Drinking-Laws

LONGER DRINKING HOURS LEAD TO RISE IN ‘SICK’ DAYS

Extending the opening hours of bars and pubs in England and Wales has led to a rise in workplace absenteeism of 1.7%. In Spain, a reduction in opening hours has reduced the amount of days that people take off by 2%. These are the central findings of research by Maria Navarro Paniagua, presented at the Royal Economic Society’s 2013 annual conference.

The study looks at the effect of 2005 legislation to allow much longer serving hours in bars and pubs in England and Wales, where previously most had been obliged to shut by 11pm. The main argument in favour of the new law was that previous restrictions were a cause of anti-social behaviour with people drinking ‘against the clock’.

The research focuses on the effect on people calling in ‘sick’, presumably after drinking too much or staying out too late the night before. It compares the change in worker absence in England and Wales with the change in Spain, where, over the same period, opening hours were reduced because of anti-social behaviour around bars and pubs.

The study finds that ‘in England and Wales longer opening hours increased absenteeism, while in Spain shorter opening hours reduced absenteeism’. These effects seem to be driven by people changing their drinking habits since much of the change is among young people, who are typically bigger drinkers. The author concludes:

‘Our findings indicate that how governments regulate leisure activities, such as the licensing hours of pubs, has the potential to affect workplace productivity.’

This research presents a new finding on a hotly debated issue. Some argue that the reasons for differences in drinking behaviour between the UK and the rest of Europe have deep cultural roots and cannot be affected by simple changes in the law.

More…

In late 2005, new legislation in England and Wales allowed much later serving hours as part of a government push to liberalise drinking regulations. The previous restrictions typically required closing by 11pm and were considered by the government as a source of social problems.

The initial government White Paper Time for Reform contended that the uniform and early closing hour meant ‘that large numbers of drinkers come out onto the streets late at night at the same time causing disorder.’ It also contended that early closing caused a ‘beat the clock’ game that encouraged binge drinking.

Jane Griffiths MP is quoted claiming that ‘The effect of compulsory closure has been for people to drink ‘against the clock’, with whole generations of young people learning to drink as much as possible in a short space of time... Most of these young people are drunker than they would be if they drank at their own pace.’

The government claimed that deregulated closing times could create a more European cafe culture that spread out peak dispersal time and resulted in reductions in both binge drinking and in drink-related offences.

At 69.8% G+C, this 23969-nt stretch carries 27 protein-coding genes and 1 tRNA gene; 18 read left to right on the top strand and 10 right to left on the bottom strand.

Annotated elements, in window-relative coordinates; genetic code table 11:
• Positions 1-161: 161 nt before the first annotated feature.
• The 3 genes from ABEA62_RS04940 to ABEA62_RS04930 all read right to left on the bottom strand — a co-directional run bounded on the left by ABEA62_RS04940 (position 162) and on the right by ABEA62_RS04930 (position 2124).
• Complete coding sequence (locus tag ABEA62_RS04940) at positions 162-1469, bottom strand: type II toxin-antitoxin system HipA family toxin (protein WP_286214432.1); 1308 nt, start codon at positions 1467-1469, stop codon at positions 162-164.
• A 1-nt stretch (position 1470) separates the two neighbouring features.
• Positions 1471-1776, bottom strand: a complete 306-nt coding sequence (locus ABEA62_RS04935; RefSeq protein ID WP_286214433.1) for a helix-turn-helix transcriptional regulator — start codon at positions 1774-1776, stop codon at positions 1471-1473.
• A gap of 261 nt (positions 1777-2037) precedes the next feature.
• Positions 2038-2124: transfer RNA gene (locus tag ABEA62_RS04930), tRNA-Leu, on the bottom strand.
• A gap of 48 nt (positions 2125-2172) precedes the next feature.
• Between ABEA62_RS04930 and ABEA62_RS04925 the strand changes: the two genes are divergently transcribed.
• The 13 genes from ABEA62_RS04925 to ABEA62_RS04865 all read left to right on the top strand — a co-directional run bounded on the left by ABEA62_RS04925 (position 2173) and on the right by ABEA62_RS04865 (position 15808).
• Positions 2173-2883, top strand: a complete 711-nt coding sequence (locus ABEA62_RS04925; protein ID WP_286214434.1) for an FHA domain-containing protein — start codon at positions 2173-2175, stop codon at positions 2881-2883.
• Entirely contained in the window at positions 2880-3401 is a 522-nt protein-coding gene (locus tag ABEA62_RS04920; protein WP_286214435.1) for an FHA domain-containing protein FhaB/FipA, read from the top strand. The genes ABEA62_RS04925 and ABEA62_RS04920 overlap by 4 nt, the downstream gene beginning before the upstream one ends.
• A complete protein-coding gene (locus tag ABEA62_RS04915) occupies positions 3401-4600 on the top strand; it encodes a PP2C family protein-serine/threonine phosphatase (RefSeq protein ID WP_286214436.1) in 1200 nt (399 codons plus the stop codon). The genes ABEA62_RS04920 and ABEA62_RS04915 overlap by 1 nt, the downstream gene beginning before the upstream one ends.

This research looks at one potential unintended consequence of liberalisation: the effect on workplace absenteeism. Opening hours have the potential to influence absenteeism in two ways: first, extending hours brings the time of leisure and working hours closer, and perhaps into more open conflict; and second, later consumption of alcohol and intoxication may ‘spill over’ into working hours.

This research examined the issue by looking at how increasing hours in England and Wales influenced workplace absenteeism, and comparing it to the recent Spanish experience.

In contrast to the UK, Spain, over the last two decades, has witnessed a marked reduction in the hours of opening at bars; typically from 6am to 3am. These changes were motivated by different social concerns to the reforms in the UK. Specifically, they reflected complaints over inner-city noise pollution and disruption to residents near bars.

The research uses these recent legislative changes in England and Wales and Spain as a ‘quasi-experiment’ to identify the effect of bar opening hours on absence. It demonstrates a causal effect of bar opening hours on worker absenteeism: longer opening hours increased absence.

In England and Wales, longer opening hours increased absenteeism; in Spain, shorter opening hours reduced absenteeism. These effects were large: extending hours in England and Wales led to a 1.7% increase in worker absenteeism; reducing opening hours in Spain reduced absence by 2%.

Together this indicates that how governments regulate leisure activities, such as the licensing hours of pubs, has the potential to affect workplace productivity.

ENDS


Contact:

RES media consultant Romesh Vaitilingam:
+44 (0) 7768 661095
romesh@vaitilingam.com
@econromesh

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